The long-term goal of the Hawaii Pacific Islands Mammography Registry (HIPIMR) is to develop accurate and validated models of breast cancer risk and detection in real time for women with the diverse breast cancer risk profiles as described above who have not been well represented in breast cancer cohorts and clinical trials so far.
Despite recent advances in early detection and treatment of breast cancer, this disease remains a major cause of morbidity and mortality among women across the world. Notable racial/ethnic differences in incidence and survival have been described repeatedly and support the existence of preventable risk factors.
For example, Native Hawaiian women have the highest breast cancer incidence in Hawai’i despite their favorably reproductive patterns. Japanese American women now experience the same breast cancer risk as Caucasian women although the incidence in Japan is still much lower.
Findings from the Multiethnic Cohort (MEC) in Hawai’i and Los Angeles have shown that body fat distribution and not just body mass index (BMI) is an important predictor of breast cancer risk.
The long-term goal of the HIPIMR is to develop accurate and validated models of breast cancer risk and detection in real time for women with the diverse breast cancer risk profiles as described above who have not been well represented in breast cancer cohorts and clinical trials so far. The HIPIMR constitutes a resource to develop and validate novel risk and detection approaches for the diverse ethnic groups with varying risk factor profiles of this region including Native Hawaiians, Japanese, Filipino, Micronesian, and other ethnic groups.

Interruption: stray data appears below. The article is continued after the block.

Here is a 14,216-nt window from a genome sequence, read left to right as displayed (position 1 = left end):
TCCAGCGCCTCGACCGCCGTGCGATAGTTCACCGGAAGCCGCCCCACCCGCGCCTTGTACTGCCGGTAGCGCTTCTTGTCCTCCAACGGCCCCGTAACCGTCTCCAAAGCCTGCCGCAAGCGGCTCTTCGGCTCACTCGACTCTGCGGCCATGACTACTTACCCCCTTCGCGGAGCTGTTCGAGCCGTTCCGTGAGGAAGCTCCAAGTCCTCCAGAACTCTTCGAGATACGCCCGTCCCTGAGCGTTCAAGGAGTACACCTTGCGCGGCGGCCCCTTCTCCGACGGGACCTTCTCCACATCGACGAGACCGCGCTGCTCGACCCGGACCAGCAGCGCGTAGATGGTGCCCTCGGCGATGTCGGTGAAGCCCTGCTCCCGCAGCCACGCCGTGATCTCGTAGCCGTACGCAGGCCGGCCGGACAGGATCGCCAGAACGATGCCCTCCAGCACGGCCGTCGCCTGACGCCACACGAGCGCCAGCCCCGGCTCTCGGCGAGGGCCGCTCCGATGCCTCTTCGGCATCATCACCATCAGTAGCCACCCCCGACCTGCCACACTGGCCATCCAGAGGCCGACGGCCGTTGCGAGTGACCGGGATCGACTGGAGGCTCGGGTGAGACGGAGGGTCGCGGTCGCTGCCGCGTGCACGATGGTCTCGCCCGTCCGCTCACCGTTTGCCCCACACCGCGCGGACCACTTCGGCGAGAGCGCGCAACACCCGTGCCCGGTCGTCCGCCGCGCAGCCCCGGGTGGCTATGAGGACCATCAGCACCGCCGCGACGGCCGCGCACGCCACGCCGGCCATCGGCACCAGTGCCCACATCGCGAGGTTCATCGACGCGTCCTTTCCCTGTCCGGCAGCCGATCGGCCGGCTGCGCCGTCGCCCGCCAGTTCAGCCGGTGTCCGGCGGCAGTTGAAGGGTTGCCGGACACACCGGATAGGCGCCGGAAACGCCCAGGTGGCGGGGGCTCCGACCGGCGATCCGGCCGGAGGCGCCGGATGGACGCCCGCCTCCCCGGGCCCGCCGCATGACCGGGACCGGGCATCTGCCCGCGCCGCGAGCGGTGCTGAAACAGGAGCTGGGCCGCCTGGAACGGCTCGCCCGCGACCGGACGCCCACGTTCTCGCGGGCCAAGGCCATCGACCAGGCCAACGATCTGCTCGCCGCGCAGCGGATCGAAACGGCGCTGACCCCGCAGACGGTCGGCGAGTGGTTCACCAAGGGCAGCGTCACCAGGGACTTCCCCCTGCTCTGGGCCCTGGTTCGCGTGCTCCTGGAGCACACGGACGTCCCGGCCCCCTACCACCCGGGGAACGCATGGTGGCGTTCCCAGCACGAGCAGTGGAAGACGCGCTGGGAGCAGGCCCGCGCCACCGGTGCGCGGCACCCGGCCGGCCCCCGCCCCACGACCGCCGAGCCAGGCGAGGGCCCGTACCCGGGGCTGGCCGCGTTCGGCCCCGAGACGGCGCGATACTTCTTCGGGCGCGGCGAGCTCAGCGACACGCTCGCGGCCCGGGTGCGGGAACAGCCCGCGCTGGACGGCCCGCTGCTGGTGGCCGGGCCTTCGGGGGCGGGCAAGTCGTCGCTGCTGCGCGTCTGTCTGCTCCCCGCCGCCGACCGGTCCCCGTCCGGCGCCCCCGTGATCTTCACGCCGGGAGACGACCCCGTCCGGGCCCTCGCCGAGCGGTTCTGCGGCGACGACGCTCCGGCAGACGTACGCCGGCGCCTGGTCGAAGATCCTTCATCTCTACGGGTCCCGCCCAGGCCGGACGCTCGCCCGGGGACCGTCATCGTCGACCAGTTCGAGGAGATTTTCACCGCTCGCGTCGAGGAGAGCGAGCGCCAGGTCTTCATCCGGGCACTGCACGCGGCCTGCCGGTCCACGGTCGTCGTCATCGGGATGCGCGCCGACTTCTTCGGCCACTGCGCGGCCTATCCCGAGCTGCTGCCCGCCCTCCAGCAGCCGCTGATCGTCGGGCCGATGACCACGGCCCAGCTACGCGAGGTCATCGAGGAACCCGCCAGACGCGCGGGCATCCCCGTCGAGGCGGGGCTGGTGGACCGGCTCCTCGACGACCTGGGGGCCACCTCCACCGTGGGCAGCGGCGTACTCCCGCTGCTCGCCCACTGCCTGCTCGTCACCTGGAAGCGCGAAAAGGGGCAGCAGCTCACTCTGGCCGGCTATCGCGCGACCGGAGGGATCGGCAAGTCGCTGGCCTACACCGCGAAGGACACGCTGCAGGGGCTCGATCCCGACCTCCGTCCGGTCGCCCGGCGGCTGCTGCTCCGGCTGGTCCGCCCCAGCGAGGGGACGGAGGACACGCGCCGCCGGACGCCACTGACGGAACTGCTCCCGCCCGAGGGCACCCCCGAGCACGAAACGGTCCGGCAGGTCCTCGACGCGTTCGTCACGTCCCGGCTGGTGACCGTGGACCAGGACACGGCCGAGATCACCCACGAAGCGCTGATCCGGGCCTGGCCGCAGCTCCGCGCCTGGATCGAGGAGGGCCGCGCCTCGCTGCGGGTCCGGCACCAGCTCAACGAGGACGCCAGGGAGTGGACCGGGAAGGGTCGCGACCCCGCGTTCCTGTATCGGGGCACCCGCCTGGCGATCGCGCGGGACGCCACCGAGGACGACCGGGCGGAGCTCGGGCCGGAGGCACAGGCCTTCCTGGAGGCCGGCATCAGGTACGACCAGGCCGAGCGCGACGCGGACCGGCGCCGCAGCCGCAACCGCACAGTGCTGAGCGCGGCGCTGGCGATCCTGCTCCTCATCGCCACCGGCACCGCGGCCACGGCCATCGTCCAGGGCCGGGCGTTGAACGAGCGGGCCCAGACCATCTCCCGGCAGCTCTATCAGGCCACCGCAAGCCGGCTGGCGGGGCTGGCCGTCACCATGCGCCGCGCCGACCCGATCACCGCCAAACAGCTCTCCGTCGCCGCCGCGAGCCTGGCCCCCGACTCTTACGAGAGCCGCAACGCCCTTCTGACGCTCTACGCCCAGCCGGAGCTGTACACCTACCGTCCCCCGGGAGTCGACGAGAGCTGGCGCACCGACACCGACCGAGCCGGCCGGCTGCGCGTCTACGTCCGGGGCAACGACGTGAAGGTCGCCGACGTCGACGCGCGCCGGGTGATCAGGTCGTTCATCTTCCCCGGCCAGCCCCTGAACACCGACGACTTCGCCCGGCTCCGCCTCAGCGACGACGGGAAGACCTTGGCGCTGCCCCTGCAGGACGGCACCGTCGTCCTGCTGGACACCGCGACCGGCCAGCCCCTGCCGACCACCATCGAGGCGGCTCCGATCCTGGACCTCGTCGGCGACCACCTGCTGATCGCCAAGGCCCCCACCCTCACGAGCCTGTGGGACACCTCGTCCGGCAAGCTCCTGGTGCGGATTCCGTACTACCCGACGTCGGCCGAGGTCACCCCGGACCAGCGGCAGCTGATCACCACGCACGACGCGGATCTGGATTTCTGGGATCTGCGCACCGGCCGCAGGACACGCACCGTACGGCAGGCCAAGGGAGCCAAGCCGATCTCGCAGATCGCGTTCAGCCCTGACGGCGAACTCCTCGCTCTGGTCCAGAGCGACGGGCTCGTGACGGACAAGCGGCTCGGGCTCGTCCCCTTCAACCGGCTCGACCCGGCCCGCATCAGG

This registry is a dynamic cohort continuously acquiring 2D and 3D digital mammograms from clinics representing the region’s screening mammography population and 100% of the reported breast cancer findings from linkage to the Hawai’i Tumor Registry. It will allow us to follow participants for years through multiple screening exams, identify those at high risk of breast cancer, and offer them in high-risk clinics where they could take advantage of risk-reducing strategies and therapies.
Our central hypothesis is that current breast cancer risk and computer-aided diagnostic programs are not calibrated to the diverse populations of Asia and the Pacific, and thus may not accurately identify high-risk women in Hawai’i and the Pacific Islands.
The rationale that underlies the formation of the registry is the need to develop accurate breast cancer risk models among women with Asian (primarily Japanese and Filipino) and Pacific Islander (primarily Native Hawaiian, Samoan, and Chamorro) ancestry.
The HIPIMR investigators are in a unique position to answer these questions with experts in breast imaging (Shepherd), managing high-risk women (Rhee), and breast cancer population studies (Maskarinec).
Below are some of the ongoing research projects within the HIPIMR. If you are interested in using registry data for your own research questions, please visit our Data Use Request page for more information.
Under the Lesion Composition and Quantitative Imaging Analysis on Breast Cancer Diagnosis grant and in partnership with GE Healthcare, the goals of this study are to explore the methods and performance of adapting SXA to tomosynthesis, explore the application of deep learning to mammography, and investigate how a tomogram can be deconstructed into 3 image volumes that are specific to the three molecular compartments of the breast: lipid, water, protein.
Under the U54 Partnership, the purpose of this study is to determine the clinical efficacy of a handheld point-of-care medical device (iBreastExam) for breast cancer screening that could potentially augment diagnostic mammography in the Pacific Islands.